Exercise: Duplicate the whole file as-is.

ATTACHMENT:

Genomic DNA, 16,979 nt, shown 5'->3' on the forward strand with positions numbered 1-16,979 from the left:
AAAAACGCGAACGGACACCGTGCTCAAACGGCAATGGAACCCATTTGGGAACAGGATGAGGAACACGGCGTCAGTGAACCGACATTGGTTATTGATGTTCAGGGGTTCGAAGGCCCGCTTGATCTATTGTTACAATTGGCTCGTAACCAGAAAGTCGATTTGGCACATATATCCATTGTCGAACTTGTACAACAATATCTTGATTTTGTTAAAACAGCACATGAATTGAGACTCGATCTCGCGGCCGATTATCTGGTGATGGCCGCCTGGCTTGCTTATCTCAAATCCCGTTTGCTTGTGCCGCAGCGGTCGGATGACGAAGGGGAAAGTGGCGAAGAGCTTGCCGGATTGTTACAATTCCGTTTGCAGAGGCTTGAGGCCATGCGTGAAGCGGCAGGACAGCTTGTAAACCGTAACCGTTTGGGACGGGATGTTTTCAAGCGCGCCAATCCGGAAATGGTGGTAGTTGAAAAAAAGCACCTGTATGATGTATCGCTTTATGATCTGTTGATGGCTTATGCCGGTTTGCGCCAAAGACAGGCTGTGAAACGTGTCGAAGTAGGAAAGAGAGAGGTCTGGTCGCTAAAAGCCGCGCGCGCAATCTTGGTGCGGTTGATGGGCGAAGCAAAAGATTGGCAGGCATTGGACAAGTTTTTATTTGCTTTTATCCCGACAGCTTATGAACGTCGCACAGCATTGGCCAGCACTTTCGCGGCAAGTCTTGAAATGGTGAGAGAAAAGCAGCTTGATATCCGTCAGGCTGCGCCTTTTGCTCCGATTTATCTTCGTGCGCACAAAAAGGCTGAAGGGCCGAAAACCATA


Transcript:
Genomic DNA, 16,979 nt, shown 5'->3' on the forward strand with positions numbered 1-16,979 from the left:
AAAAACGCGAACGGACACCGTGCTCAAACGGCAATGGAACCCATTTGGGAACAGGATGAGGAACACGGCGTCAGTGAACCGACATTGGTTATTGATGTTCAGGGGTTCGAAGGCCCGCTTGATCTATTGTTACAATTGGCTCGTAACCAGAAAGTCGATTTGGCACATATATCCATTGTCGAACTTGTACAACAATATCTTGATTTTGTTAAAACAGCACATGAATTGAGACTCGATCTCGCGGCCGATTATCTGGTGATGGCCGCCTGGCTTGCTTATCTCAAATCCCGTTTGCTTGTGCCGCAGCGGTCGGATGACGAAGGGGAAAGTGGCGAAGAGCTTGCCGGATTGTTACAATTCCGTTTGCAGAGGCTTGAGGCCATGCGTGAAGCGGCAGGACAGCTTGTAAACCGTAACCGTTTGGGACGGGATGTTTTCAAGCGCGCCAATCCGGAAATGGTGGTAGTTGAAAAAAAGCACCTGTATGATGTATCGCTTTATGATCTGTTGATGGCTTATGCCGGTTTGCGCCAAAGACAGGCTGTGAAACGTGTCGAAGTAGGAAAGAGAGAGGTCTGGTCGCTAAAAGCCGCGCGCGCAATCTTGGTGCGGTTGATGGGCGAAGCAAAAGATTGGCAGGCATTGGACAAGTTTTTATTTGCTTTTATCCCGACAGCTTATGAACGTCGCACAGCATTGGCCAGCACTTTCGCGGCAAGTCTTGAAATGGTGAGAGAAAAGCAGCTTGATATCCGTCAGGCTGCGCCTTTTGCTCCGATTTATCTTCGTGCGCACAAAAAGGCTGAAGGGCCGAAAACCATA